January 17, 2001 | Commentary on Foreign Aid and Development
When the economy starts heading south, the temptation for some industries--most notably the steel industry and the textile and apparel industries--to look to the government to mitigate the effects of a slowing economy increases. If the government raises the tariff rate on foreign products, then the domestic industry faces less competition and generates more sales.
But enacting such policies is a big mistake. It may alleviate some of the hardship faced by those in the industry, but it also harms the vast majority of Americans who are also suffering from the economic downturn.
When the government imposes a tariff or quota on a product, it effectively raises the price of the product and is equivalent to placing a tax on consumers. For instance, it is estimated that for every $1-a-ton price rise on steel due to protectionist policies, American consumers pay an additional $120 million a year.
When unemployment is rising and incomes are falling, government- induced price rises exacerbate the problems of the economic slowdown the hikes were intended to address.
Not only does such a policy harm American consumers, but it also discourages U.S. steel and textile and apparel manufacturers from seeking out more efficient means of production. If these industries know the government will bail them out when the economy slows down, then they know they don't have to discover ways to counter the economic slowdown without government assistance.
Undoubtedly, the producers in these industries are exploring new ways to increase production. But the incentive to discover more efficient methods is surely greater if the government does not come to their rescue when the economy declines.
A further ill effect of such a policy is that it harms the countries selling steel, or textile and apparel products to the United States. A number of these countries depend on the United States for their economic health, and many receive U.S. developmental aid.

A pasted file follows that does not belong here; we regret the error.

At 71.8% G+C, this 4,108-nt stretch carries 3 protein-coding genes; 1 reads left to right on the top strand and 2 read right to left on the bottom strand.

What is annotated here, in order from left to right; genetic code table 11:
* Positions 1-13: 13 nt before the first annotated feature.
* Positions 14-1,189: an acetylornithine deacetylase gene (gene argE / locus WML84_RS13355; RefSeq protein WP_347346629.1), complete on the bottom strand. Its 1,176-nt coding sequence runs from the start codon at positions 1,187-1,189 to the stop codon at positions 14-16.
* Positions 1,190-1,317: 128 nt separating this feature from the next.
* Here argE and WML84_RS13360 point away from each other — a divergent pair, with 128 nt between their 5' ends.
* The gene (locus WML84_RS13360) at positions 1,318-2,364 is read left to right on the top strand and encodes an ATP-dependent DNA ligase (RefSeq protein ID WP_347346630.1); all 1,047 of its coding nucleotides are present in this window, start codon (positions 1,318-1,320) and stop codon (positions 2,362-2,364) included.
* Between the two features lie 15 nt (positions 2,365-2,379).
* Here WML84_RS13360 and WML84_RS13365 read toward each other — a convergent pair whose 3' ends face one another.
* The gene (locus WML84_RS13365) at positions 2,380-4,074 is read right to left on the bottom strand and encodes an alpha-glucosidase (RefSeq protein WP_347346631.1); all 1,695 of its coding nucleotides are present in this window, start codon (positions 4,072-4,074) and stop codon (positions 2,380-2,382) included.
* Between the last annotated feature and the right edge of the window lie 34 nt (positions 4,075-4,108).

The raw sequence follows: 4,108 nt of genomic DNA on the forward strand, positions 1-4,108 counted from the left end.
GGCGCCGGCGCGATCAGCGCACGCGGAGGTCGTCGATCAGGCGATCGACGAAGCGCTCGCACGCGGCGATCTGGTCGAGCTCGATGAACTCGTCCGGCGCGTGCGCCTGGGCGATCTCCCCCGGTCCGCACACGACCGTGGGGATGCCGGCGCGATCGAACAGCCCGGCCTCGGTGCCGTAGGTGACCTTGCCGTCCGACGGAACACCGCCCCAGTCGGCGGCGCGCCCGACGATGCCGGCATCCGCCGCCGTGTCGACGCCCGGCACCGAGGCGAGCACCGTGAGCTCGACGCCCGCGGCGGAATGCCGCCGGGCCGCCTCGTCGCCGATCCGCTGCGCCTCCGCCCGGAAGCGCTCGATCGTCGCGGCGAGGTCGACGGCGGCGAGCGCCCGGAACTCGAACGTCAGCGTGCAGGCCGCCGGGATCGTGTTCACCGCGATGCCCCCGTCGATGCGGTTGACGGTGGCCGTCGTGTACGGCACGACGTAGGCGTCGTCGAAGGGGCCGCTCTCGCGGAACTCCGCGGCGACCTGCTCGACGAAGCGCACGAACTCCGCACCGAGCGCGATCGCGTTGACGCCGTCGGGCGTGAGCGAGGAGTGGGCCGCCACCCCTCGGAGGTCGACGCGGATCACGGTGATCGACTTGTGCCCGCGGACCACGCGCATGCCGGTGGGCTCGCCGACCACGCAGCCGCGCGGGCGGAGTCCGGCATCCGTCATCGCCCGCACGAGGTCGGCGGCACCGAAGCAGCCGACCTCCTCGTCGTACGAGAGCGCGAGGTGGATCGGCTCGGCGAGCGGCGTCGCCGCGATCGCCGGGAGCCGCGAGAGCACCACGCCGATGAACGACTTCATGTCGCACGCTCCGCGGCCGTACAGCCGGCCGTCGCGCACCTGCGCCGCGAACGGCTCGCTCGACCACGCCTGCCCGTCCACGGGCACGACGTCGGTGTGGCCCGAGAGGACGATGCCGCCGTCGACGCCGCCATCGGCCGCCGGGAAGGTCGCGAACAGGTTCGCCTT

When the United States raises the cost of selling products to American consumers, it puts factories and employees out of work. The sad part of this story is that the unemployed resulting from rising U.S. trade barriers often have no alternative means of work.
Furthermore, most of these countries don't have the safety net the United States provides, so rising trade barriers often means total despair in those countries.
Finally, raising trade barriers in an economic slowdown sets a bad example to other countries by running counter to what the United States often encourages other countries to so, which is to lower trade barriers.
When the world's largest economy raises its trade barriers when times get tough, the incentive for other countries to keep their own barriers low is weakened.
In fact, raising U.S. trade barriers invites other countries to respond in like manner, which hurts U.S. exporters.
As the economy slows, the temptation for the steel and textile and apparel industries to lobby for higher trade barriers. Congress should set a new precedent by not giving into the special interests. This would mitigate the economic hardships of a slowdown faced by a majority of Americans and developing countries.
It would also encourage producers in the steel and textile and apparel industries to seek efficient forms of production, demonstrate U.S. leadership in promoting free trade around the world and reduce the probability of turning a slowdown into a recession.
Aaron Schavey is a policy analyst at the Center for International Trade and Economics at the Heritage Foundation.
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